Corey Harris – It’s all about showing my process of education
Corey Harris’ most recent public appearance probably reached the broadest audience he’s ever had. As our guide on journeys to meet music makers of the Mississippi Delta and West Africa in Martin Scorsese’s “Feel Like Going home” episode of the eight-part PBS series The Blues, Harris showed himself to be an eager student, an accomplished tour guide, and a ready collaborator with musicians as diverse — and related — as the late American fife and drum king Otha Turner and Malian singer Ali Farka Toure.
In the aftermath of the film’s journeys, Harris’ new disc, Mississippi To Mali, documents new music he’s made with Toure, bluesmen Bobby Rush and Sam Carr, and Turner’s granddaughter Sharde Thomas, who’s keeping the north Mississippi fife tradition alive. This varied music represents still more twists, and one more pot of steaming synthesis, for a striking young musician who first came to attention with his traditional acoustic blues discs of the mid-’90s, Between Midnight And Day and Fish Ain’t Bitin’.
Of the generation of young black bluesmen who showed up on disc at that time, Harris was the most convincing in having digested the acoustic blues traditions — and the horns introduced on his second CD gave early notice that he wasn’t about to be pinned down to any one style. His 1999 release Greens From The Garden was a further revelation, and a major statement. It featured the first recordings of his electric band, and the music was as influenced by Caribbean and African sources as homegrown ones. Intercut with snippets of dialogue and sounds, the disc featured a bunch of Harris originals, including one written in French.
Raised in the suburbs of Denver, where he had a semi-secret rock ‘n’ roll past, Harris was first noticed working as a street musician in New Orleans. His musical explorations have taken him far, in geography and in time, and even to some short side trips such as his contributions to the Wilco and Billy Bragg-led Woody Guthrie Mermaid Avenue project. He’s lived and worked out of Charlottesville, Virginia, for some years now, but as each of his seven discs have shown, lesson by lesson taken in and built upon, he’s not the sort of person to be nailed down to any one place.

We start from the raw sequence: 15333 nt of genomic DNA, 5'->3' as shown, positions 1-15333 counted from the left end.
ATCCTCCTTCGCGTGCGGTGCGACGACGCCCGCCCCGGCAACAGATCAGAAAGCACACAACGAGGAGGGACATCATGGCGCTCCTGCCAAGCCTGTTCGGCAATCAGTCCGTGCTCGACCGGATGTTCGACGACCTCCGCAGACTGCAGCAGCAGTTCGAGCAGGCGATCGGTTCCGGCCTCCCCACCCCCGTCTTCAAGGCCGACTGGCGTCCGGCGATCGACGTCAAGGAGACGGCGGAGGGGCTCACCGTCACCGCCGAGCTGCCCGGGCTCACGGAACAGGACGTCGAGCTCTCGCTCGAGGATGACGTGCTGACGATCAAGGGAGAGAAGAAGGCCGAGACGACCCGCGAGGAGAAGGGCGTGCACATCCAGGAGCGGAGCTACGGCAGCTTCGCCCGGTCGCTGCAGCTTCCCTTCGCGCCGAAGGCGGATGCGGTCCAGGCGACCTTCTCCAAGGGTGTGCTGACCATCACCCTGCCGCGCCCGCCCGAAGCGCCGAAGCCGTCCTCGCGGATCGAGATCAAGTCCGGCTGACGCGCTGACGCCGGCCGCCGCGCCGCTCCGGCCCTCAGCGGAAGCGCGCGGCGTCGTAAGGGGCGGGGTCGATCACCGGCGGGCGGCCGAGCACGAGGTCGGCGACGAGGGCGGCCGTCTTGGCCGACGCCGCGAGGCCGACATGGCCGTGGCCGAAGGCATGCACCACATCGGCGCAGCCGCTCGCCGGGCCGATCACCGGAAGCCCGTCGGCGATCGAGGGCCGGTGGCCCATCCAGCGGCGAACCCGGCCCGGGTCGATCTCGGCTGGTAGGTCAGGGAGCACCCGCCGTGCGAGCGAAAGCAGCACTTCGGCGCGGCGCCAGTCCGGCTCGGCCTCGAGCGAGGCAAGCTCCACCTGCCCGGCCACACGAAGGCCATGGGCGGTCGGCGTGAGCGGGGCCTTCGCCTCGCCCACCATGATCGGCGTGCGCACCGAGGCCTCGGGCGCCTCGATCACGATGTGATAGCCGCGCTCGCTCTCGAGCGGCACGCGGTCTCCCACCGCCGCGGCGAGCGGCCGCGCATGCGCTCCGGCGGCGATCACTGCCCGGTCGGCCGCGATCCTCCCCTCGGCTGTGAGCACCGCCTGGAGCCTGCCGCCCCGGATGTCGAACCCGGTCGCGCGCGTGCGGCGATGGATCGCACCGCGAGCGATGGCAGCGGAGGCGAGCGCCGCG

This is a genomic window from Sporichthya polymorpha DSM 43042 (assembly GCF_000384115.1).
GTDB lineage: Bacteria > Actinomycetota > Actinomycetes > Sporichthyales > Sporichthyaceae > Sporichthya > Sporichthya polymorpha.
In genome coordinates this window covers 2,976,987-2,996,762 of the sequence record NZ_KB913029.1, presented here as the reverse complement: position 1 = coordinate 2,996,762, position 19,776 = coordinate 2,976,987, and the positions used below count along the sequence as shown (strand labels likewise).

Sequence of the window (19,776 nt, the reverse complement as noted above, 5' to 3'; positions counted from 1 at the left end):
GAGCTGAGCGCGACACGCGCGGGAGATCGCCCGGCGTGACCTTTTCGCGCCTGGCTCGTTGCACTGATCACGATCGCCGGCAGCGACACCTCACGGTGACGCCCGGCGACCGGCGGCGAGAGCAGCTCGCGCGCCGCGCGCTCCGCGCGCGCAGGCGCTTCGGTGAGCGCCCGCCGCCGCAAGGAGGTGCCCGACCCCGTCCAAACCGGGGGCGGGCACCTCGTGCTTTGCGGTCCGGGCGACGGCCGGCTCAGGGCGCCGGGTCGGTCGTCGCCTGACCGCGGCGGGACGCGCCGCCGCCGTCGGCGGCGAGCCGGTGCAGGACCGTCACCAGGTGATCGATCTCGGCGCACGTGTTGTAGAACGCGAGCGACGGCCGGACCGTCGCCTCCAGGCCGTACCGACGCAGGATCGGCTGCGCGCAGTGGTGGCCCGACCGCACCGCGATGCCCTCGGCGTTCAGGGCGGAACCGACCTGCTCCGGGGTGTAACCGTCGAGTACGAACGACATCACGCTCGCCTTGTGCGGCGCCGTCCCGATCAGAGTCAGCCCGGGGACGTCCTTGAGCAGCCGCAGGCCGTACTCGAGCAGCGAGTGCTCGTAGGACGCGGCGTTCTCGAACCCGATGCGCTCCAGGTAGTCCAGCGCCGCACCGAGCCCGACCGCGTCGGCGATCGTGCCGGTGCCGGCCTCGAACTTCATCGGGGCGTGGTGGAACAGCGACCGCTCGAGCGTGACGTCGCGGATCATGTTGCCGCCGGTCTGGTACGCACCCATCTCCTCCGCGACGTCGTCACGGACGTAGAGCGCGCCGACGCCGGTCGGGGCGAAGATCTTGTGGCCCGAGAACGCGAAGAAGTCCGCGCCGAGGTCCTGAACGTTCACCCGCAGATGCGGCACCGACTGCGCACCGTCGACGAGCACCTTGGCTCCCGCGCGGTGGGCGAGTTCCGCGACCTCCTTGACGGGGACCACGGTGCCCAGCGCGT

I. I’VE NEVER CALLED MYSELF A BLUESMAN
NO DEPRESSION: It sometimes seems that if you stood on your head and sampled the sound of mustard greens cooking in a pot beside the river Niger — which you just about have — marketers would still put your next CD in the blues bin. Does that matter to you?
COREY HARRIS: Yeah, it does, in terms of how the music’s promoted.
ND: The blues audience can be pretty conservative. If you, or Chris Thomas King for another, move to include the modern, there can be accusations of “betrayal.”
CH: Yeah, there’s a lot of that. People do have a very static idea of the blues, of what it should be….You can fuse someone’s joints in their leg, till they’re ossified. And people are so used to these so-called genres that record companies have established over the years that they want artists to fit neatly into those little grooves.
There are a lot of stereotypes — of a person who’s in hip-hop, of a blues person — and if you don’t conform to that image and ideal, then people have a hard time with you….I’ve never called myself a bluesman; it would sound silly, because I know people who I think really are — B.B. King, or R.L. Burnside, Buddy Guy, people like that.
ND: Where it’s self-defined!
CH: Yeah. Though nowadays, if you go and say you’re a jazzman, it still really means something; but if you want to be a bluesman all you’ve gotta do is say so, learn one or two songs, and then you go and get a skinny tie and a hat!
ND: Can your unclassified roots music get played on the radio anywhere? Blues shows? Americana radio stations? Certainly not R&B/hip-hop stations!
CH: I don’t know where it gets played. I never hear it myself! Apparently somebody, somewhere, every now and then, plays it.
ND: So people are getting to know your music from live shows, and reports.
CH: That’s a large part of it. Touring, and also opening up for artists who are much more prominent. I’ve done a couple of tours with the Dave Matthews Band, where we played in humongous venues, outdoor shows.